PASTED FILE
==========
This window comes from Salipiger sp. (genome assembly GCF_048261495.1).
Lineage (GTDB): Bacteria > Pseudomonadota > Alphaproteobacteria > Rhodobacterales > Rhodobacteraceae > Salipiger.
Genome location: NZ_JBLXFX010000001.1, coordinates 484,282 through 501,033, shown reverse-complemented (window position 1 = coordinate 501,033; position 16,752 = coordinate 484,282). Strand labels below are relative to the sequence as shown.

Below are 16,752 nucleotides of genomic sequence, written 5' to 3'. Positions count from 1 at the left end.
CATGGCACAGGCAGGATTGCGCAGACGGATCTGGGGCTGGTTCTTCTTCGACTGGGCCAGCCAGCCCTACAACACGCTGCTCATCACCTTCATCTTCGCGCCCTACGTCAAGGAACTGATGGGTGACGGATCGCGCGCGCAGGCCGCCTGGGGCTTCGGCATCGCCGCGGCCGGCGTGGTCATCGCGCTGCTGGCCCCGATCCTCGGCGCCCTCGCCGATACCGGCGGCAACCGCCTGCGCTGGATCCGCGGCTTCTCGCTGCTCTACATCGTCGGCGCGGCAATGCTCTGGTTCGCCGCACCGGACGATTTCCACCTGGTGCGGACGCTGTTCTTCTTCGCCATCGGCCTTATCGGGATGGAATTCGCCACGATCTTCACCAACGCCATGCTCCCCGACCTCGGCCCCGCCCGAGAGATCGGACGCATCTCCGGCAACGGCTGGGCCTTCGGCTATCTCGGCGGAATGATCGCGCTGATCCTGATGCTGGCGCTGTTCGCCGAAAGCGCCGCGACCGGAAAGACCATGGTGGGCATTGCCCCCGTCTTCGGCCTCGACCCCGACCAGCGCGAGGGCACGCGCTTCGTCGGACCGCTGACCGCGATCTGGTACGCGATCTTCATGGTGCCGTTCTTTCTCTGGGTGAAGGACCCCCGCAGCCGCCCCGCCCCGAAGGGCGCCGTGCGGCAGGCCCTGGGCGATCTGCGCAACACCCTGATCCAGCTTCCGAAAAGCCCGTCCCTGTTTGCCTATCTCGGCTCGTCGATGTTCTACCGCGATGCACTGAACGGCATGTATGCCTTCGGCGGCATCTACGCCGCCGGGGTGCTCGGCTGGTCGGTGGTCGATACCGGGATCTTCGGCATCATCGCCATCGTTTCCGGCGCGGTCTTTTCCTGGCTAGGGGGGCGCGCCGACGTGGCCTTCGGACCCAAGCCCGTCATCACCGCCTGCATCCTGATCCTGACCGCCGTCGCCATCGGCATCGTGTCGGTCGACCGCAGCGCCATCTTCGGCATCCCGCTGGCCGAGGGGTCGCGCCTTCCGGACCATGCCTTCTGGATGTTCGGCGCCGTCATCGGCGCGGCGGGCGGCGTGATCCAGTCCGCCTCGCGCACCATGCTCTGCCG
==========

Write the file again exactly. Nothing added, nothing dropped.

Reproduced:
This window comes from Salipiger sp. (genome assembly GCF_048261495.1).
Lineage (GTDB): Bacteria > Pseudomonadota > Alphaproteobacteria > Rhodobacterales > Rhodobacteraceae > Salipiger.
Genome location: NZ_JBLXFX010000001.1, coordinates 484,282 through 501,033, shown reverse-complemented (window position 1 = coordinate 501,033; position 16,752 = coordinate 484,282). Strand labels below are relative to the sequence as shown.

Below are 16,752 nucleotides of genomic sequence, written 5' to 3'. Positions count from 1 at the left end.
CATGGCACAGGCAGGATTGCGCAGACGGATCTGGGGCTGGTTCTTCTTCGACTGGGCCAGCCAGCCCTACAACACGCTGCTCATCACCTTCATCTTCGCGCCCTACGTCAAGGAACTGATGGGTGACGGATCGCGCGCGCAGGCCGCCTGGGGCTTCGGCATCGCCGCGGCCGGCGTGGTCATCGCGCTGCTGGCCCCGATCCTCGGCGCCCTCGCCGATACCGGCGGCAACCGCCTGCGCTGGATCCGCGGCTTCTCGCTGCTCTACATCGTCGGCGCGGCAATGCTCTGGTTCGCCGCACCGGACGATTTCCACCTGGTGCGGACGCTGTTCTTCTTCGCCATCGGCCTTATCGGGATGGAATTCGCCACGATCTTCACCAACGCCATGCTCCCCGACCTCGGCCCCGCCCGAGAGATCGGACGCATCTCCGGCAACGGCTGGGCCTTCGGCTATCTCGGCGGAATGATCGCGCTGATCCTGATGCTGGCGCTGTTCGCCGAAAGCGCCGCGACCGGAAAGACCATGGTGGGCATTGCCCCCGTCTTCGGCCTCGACCCCGACCAGCGCGAGGGCACGCGCTTCGTCGGACCGCTGACCGCGATCTGGTACGCGATCTTCATGGTGCCGTTCTTTCTCTGGGTGAAGGACCCCCGCAGCCGCCCCGCCCCGAAGGGCGCCGTGCGGCAGGCCCTGGGCGATCTGCGCAACACCCTGATCCAGCTTCCGAAAAGCCCGTCCCTGTTTGCCTATCTCGGCTCGTCGATGTTCTACCGCGATGCACTGAACGGCATGTATGCCTTCGGCGGCATCTACGCCGCCGGGGTGCTCGGCTGGTCGGTGGTCGATACCGGGATCTTCGGCATCATCGCCATCGTTTCCGGCGCGGTCTTTTCCTGGCTAGGGGGGCGCGCCGACGTGGCCTTCGGACCCAAGCCCGTCATCACCGCCTGCATCCTGATCCTGACCGCCGTCGCCATCGGCATCGTGTCGGTCGACCGCAGCGCCATCTTCGGCATCCCGCTGGCCGAGGGGTCGCGCCTTCCGGACCATGCCTTCTGGATGTTCGGCGCCGTCATCGGCGCGGCGGGCGGCGTGATCCAGTCCGCCTCGCGCACCATGCTCTGCCG